3. Bing Crosby and Grace Kelly
Earlier I mentioned that there would be some exceptions on my list of strictly onscreen couples, and here’s the main one. Rumor has it that Bing Crosby was smitten with future princess Grace Kelly offscreen as well, even proposing to her while filming their first picture together, The Country Girl (1954). She turned him down, not wanting to ruin the relationship that the two had already built, and the two went their separate ways with Kelly marrying Prince Rainier II of Monaco in 1956, and Crosby marrying actress Kathryn Grant in 1957. While they might have denied us any glimpse of a real life relationship, they certainly didn’t deny us any fireworks while making their films. After watching a multitude of Bing Crosby films over the last few years, I’ve found that it was very easy for his leading ladies to get lost in his shadow. In fact, many of his female costars from the 1930s and 1940s didn’t continue to receive the starring roles that they so rightfully deserved, like Mary Carlisle, Frances Farmer, Marjorie Reynolds, and Kitty Carlisle. Grace Kelly is the notable exception, holding her own against Bing in both a dramatic picture like The Country Girl (1954), winning an Academy Award for her performance while Bing was only nominated, as well as a romantic comedy, shining brighter than ever before alongside him in High Society (1956). It’s hard to deny their chemistry when you watch them wrapped up in each other’s arms in the latter film singing the musical’s most popular hit, “True Love”. They might not have shared true love offscreen, but we will always be able to admire their connection by watching their pictures.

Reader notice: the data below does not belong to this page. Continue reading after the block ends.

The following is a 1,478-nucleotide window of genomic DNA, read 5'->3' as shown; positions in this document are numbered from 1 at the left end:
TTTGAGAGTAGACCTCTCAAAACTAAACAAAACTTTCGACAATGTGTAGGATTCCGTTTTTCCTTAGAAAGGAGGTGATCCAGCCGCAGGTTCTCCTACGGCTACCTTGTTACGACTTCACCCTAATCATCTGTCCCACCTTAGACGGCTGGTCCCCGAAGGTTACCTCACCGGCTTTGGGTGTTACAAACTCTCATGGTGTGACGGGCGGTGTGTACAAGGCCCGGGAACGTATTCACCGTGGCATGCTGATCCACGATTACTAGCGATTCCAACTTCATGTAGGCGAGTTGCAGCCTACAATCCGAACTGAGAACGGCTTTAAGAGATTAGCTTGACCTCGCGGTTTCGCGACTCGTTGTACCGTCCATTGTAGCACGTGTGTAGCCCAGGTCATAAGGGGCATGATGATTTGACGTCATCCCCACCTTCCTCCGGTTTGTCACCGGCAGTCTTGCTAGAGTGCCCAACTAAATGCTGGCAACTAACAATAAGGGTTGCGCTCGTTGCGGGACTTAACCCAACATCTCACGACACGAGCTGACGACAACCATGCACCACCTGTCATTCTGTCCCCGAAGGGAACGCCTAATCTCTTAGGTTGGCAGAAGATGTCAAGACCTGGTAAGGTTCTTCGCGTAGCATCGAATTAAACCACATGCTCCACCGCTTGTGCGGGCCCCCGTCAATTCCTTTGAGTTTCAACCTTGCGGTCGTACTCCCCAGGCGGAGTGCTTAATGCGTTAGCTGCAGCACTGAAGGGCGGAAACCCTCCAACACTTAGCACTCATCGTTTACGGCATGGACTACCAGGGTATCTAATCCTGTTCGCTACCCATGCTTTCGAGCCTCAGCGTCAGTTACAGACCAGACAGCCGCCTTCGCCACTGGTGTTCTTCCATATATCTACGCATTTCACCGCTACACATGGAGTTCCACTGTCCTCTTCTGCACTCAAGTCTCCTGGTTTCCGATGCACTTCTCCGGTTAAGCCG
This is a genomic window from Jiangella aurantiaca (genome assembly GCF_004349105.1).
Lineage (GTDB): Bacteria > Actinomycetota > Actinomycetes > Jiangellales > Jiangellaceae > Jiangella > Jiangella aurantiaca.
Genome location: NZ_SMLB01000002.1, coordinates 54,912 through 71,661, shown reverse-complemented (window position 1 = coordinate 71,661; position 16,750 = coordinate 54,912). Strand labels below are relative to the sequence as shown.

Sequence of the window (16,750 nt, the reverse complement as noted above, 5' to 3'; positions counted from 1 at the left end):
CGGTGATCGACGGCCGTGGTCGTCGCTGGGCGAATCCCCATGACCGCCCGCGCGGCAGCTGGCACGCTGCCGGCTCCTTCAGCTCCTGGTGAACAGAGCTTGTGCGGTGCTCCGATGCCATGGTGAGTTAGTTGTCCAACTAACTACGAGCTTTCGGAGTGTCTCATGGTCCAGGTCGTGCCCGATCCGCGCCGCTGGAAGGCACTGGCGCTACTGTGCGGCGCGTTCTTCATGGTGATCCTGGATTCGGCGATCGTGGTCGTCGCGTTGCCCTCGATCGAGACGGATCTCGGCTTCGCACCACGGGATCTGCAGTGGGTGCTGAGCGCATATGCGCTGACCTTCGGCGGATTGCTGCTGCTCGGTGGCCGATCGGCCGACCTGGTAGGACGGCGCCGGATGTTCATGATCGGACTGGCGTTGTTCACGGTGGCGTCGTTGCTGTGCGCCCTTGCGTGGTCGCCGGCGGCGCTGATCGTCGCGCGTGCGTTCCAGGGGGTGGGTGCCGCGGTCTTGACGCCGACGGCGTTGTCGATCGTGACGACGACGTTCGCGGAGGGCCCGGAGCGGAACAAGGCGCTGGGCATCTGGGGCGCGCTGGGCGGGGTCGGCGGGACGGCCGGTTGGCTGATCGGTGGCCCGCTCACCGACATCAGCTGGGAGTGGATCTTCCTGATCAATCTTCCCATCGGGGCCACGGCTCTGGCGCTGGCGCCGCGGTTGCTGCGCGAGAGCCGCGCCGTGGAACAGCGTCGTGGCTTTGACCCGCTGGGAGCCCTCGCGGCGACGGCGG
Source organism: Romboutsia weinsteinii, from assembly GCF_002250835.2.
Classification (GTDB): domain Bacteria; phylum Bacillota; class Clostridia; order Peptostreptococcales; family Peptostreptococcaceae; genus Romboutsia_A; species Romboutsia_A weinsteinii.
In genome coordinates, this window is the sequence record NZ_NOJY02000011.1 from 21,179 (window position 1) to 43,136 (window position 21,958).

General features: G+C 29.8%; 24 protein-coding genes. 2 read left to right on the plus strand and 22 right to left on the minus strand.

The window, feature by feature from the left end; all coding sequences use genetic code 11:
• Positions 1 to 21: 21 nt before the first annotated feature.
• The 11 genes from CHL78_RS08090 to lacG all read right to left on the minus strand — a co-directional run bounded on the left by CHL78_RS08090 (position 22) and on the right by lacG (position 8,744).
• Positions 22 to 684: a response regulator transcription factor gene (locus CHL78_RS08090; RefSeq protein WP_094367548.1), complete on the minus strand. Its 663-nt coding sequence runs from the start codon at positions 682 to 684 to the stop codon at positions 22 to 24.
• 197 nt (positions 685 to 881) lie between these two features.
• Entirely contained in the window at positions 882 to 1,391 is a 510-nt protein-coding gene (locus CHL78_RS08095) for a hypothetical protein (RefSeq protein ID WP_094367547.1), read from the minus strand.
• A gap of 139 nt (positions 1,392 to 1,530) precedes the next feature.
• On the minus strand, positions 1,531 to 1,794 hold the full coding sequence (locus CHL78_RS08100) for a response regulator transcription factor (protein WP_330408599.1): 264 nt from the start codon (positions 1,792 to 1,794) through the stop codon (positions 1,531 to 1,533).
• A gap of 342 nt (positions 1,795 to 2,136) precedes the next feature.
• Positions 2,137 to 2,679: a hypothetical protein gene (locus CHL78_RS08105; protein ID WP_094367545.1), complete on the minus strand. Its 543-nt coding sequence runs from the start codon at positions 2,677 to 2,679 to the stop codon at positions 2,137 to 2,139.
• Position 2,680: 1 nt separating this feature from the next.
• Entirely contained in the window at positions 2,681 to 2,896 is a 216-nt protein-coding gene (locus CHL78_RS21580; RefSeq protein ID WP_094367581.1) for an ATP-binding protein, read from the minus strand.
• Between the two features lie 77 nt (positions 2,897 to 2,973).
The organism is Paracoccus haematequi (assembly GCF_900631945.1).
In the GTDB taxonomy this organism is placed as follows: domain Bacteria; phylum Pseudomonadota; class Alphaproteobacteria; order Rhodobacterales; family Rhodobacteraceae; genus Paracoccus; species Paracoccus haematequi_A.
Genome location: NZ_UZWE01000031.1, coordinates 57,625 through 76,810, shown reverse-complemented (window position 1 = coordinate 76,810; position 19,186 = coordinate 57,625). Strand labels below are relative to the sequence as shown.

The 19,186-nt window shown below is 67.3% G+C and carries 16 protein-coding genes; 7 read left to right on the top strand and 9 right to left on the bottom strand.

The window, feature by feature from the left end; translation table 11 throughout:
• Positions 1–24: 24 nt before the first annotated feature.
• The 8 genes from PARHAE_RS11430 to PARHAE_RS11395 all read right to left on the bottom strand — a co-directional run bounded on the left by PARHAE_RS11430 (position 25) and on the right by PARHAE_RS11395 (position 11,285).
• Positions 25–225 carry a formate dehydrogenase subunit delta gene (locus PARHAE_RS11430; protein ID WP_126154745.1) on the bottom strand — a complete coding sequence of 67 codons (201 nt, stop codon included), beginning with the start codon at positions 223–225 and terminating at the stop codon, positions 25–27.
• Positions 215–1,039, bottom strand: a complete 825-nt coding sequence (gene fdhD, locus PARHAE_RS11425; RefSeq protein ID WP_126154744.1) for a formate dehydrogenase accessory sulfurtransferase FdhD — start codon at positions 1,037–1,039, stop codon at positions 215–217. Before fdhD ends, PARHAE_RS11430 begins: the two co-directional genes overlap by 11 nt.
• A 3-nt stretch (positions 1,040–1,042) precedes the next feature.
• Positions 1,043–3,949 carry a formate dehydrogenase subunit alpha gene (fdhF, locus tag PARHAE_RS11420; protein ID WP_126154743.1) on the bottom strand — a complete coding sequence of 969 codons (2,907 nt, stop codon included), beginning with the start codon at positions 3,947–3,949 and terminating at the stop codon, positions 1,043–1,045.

2. Rock Hudson and Gina Lollobrigida